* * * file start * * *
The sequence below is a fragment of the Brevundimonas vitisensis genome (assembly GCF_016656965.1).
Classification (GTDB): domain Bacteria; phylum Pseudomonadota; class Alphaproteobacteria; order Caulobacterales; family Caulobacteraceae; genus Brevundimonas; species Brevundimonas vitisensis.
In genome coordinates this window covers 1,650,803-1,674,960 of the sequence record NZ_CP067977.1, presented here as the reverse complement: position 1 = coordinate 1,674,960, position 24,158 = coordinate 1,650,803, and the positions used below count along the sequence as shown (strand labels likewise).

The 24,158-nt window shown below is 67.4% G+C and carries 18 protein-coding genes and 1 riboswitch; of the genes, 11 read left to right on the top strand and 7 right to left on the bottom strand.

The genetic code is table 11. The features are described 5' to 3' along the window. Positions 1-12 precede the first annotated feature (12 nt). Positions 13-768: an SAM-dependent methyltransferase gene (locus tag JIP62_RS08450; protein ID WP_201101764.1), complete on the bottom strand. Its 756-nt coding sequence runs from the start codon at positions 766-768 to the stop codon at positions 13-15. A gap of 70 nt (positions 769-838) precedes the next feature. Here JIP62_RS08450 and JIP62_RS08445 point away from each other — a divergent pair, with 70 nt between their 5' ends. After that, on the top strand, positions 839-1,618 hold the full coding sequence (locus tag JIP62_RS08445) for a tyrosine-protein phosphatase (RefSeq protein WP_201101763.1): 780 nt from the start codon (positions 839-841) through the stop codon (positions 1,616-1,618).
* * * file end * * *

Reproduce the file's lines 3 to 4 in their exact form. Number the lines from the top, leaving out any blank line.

In genome coordinates this window covers 1,650,803-1,674,960 of the sequence record NZ_CP067977.1, presented here as the reverse complement: position 1 = coordinate 1,674,960, position 24,158 = coordinate 1,650,803, and the positions used below count along the sequence as shown (strand labels likewise).

The 24,158-nt window shown below is 67.4% G+C and carries 18 protein-coding genes and 1 riboswitch; of the genes, 11 read left to right on the top strand and 7 right to left on the bottom strand.